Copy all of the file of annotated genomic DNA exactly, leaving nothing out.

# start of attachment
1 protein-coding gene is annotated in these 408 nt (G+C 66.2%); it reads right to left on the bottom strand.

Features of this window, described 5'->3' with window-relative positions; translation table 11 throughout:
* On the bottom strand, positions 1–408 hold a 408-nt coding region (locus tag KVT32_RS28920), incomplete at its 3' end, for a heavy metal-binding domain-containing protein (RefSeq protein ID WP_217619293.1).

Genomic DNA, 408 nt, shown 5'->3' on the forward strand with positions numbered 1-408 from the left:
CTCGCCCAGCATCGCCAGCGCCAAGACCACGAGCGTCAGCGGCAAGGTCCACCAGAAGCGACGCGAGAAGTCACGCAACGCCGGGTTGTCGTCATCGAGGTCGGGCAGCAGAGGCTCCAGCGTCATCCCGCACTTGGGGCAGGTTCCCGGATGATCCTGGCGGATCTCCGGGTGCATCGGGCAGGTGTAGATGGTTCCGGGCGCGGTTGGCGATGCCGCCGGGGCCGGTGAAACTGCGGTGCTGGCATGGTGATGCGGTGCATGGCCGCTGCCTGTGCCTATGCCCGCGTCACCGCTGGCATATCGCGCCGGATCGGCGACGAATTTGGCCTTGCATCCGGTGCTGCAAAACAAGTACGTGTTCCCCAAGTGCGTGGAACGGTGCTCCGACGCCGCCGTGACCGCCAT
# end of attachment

1 protein-coding gene is annotated in these 408 nt (G+C 66.2%); it reads right to left on the bottom strand.

Features of this window, described 5'->3' with window-relative positions; translation table 11 throughout:
* On the bottom strand, positions 1–408 hold a 408-nt coding region (locus tag KVT32_RS28920), incomplete at its 3' end, for a heavy metal-binding domain-containing protein (RefSeq protein ID WP_217619293.1).

Genomic DNA, 408 nt, shown 5'->3' on the forward strand with positions numbered 1-408 from the left:
CTCGCCCAGCATCGCCAGCGCCAAGACCACGAGCGTCAGCGGCAAGGTCCACCAGAAGCGACGCGAGAAGTCACGCAACGCCGGGTTGTCGTCATCGAGGTCGGGCAGCAGAGGCTCCAGCGTCATCCCGCACTTGGGGCAGGTTCCCGGATGATCCTGGCGGATCTCCGGGTGCATCGGGCAGGTGTAGATGGTTCCGGGCGCGGTTGGCGATGCCGCCGGGGCCGGTGAAACTGCGGTGCTGGCATGGTGATGCGGTGCATGGCCGCTGCCTGTGCCTATGCCCGCGTCACCGCTGGCATATCGCGCCGGATCGGCGACGAATTTGGCCTTGCATCCGGTGCTGCAAAACAAGTACGTGTTCCCCAAGTGCGTGGAACGGTGCTCCGACGCCGCCGTGACCGCCAT